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          Front Page




Debate Rages Over TV Ads Featuring Space Aliens

By Mark Evans
The Associated Press
    New Mexico bills itself as The Land of Enchantment. But for weeks now, a contentious debate has raged among tourism officials here over a new state-financed advertising campaign aimed at attracting vacationers.
    Instead of highlighting New Mexico's picturesque desert landscapes, art galleries or centuries-old culture, the ads feature drooling, grotesque office workers from outer space chatting about their personal lives.

[+] Click to enlarge
Courtesy N.M. Dept. of Tourism

This photo from a state Dept. of Tourism magazine ad features a mountain-biking alien and proclaims "New Mexico, Earth" as "the best place in the universe."

[+] Click to enlarge
Courtesy N.M. Dept. of Tourism

[+] Click to enlarge
Courtesy N.M. Dept. of Tourism

The two images above are from television ads depicting space aliens as everyday creatures that vacation in New Mexico are intended to appeal to younger tourists but have become controversial with some New Mexicans.


    To some, the 30-second TV spots— which lead in roundabout fashion to the tag line that New Mexico may be "the best place in the Universe"— are provocative, funny and bold.
    But to increasingly vocal critics, the ad campaign is a possible threat to the well-being of the state's $5.1 billion tourism industry. In other words, although the ads may yield a chuckle or two, the joke is on New Mexico.
    New Mexico spent $900,000 last fiscal year to run the ads on TV stations and in magazines, and plans to spend the bulk of its current $2.9 million budget on the campaign.
    The TV ads have aired in San Diego and Minneapolis, two cities with relatively affluent populations and direct flights to New Mexico. Print ads have run in magazines in the West and Midwest. Critics say the less-than-cuddly, reptilian spacemen may be more apt to baffle or frighten away a tourist than reel one in.
    "New Mexico has a lot to offer. We don't need to bring our standards down," said Ken Mompellier, head of the convention and visitors bureau in Las Cruces, the state's fast-growing, second-largest city, which has refused to use the alien ads to bolster local tourism pitches, as it normally would.
    "My first question would be: What does this campaign show of the things that we are known for?" Mompellier asked. "I look at this campaign, and I don't see the fit. And the things I'm hearing from people, some of it is very negative."
    Dale Lockett, president of the state's largest convention and visitors bureau, in Albuquerque, addressed the issue in a speech at a statewide conference in October.
    Lockett told the creators of the ads, Santa Monica, Calif.-based M&C Saatchi, that their handiwork, while innovative, appeals to the wrong audience. Why, Lockett wondered, was the state targeting its centerpiece ad campaign to a younger crowd when baby boomers have time and money to travel?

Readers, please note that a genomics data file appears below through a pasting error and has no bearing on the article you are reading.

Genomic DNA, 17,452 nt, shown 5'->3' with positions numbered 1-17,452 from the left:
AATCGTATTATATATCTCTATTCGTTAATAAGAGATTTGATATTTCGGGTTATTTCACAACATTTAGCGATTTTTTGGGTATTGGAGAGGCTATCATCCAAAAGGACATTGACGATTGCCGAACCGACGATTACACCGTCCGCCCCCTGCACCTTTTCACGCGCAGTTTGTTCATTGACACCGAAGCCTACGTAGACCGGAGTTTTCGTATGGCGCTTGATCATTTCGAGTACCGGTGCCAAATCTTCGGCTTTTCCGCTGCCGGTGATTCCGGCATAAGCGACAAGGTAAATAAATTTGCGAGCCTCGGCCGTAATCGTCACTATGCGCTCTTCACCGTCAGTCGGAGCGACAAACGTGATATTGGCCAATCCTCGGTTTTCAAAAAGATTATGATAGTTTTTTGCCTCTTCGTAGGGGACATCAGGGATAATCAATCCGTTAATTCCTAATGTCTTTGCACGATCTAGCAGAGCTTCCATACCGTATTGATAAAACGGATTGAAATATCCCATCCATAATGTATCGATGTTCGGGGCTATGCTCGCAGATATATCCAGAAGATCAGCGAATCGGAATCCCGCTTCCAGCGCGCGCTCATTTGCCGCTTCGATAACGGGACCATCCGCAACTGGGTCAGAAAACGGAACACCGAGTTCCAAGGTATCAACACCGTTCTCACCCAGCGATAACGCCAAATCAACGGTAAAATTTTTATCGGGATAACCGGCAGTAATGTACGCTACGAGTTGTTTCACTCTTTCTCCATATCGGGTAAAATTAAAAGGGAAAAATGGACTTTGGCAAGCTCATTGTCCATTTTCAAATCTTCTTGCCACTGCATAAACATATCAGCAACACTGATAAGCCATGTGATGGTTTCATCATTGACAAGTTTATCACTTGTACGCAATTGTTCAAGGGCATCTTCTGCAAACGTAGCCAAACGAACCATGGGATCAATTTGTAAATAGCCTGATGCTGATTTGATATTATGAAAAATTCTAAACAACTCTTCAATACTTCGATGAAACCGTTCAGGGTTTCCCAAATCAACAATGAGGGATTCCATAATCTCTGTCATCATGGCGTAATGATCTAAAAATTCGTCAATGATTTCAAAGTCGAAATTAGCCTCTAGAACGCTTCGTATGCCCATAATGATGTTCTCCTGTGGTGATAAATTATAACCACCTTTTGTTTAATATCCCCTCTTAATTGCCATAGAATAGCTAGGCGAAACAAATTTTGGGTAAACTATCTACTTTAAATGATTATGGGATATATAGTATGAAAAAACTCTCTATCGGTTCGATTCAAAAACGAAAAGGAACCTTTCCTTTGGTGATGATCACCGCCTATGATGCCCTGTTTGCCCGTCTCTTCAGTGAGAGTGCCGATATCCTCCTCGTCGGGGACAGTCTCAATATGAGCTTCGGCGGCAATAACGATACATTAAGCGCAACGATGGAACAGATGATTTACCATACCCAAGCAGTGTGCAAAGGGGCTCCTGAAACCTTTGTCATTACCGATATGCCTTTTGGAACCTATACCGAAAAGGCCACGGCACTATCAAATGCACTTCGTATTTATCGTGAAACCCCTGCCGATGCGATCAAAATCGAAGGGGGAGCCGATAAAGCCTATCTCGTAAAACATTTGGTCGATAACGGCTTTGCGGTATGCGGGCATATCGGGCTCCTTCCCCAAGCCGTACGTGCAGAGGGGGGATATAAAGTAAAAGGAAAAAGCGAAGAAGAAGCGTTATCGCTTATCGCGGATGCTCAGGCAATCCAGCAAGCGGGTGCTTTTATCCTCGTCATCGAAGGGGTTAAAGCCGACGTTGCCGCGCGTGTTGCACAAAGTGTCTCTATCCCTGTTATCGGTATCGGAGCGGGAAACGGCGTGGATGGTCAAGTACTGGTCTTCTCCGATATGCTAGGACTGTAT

Rival neighboring states like Utah (with its "Life Elevated" campaign) and Colorado ("Let's Talk Colorado") appeal more directly to older, richer boomers in their tourism campaigns.
    The ad makes no reference to New Mexico's most famous connection to aliens. In 1947, the U.S. military said a weather balloon crashed near Roswell in the desert, but legends persist that it was a UFO, and a small tourism industry has grown up in Roswell about the tale, complete with an annual festival and museums.
    At a recent meeting of the state's tourism commission, M&C Saatchi representatives were urged to "soften up" the aliens in the ad.
    Chris Stagg, a marketing executive at Taos Ski Valley who serves on the commission, said Saatchi's creative team might come back to the panel's next meeting with a "less harsh" version of the campaign.
    Aliens are fine, he said, but do they need to be creatures "that look like they're going to suck your brains out?"
    Creators and supporters of the campaign, which includes magazine print ads as well as the TV spots, got a boost when they learned the ads had won an Adrian Award honoring excellence in advertising and marketing.
    The ads are the "envy of other tourism departments," said Stephen McCall, group account director for M&C Saatchi.
    Defending the oddity of the campaign, McCall noted that New Mexico has unique challenges in competing in the hypercompetitive tourism market. New Mexico's main rivals— Arizona, in addition to Utah and Colorado— all have their own charms and more funding from their state legislatures. The ad budgets of those states each rank in the top 10 nationally, while New Mexico's budget lingers in the lower third.
    McCall said hits on the state's tourism Web site have risen since the campaign began. "There's nothing to suggest we have turned off any target (audience)," he said.
    Yet the fate of the aliens remains up in the air, with the results of a study showing whether the ads actually make people visit critical to that decision, said Mike Cerletti, head of the Tourism Department.
    "If that study shows what we think it's going to say, which is that the ad is effective, then obviously we are going to continue the campaign," he said.
   
On the Web
    To view the three TV ads, go to: www.newmexicoearth.org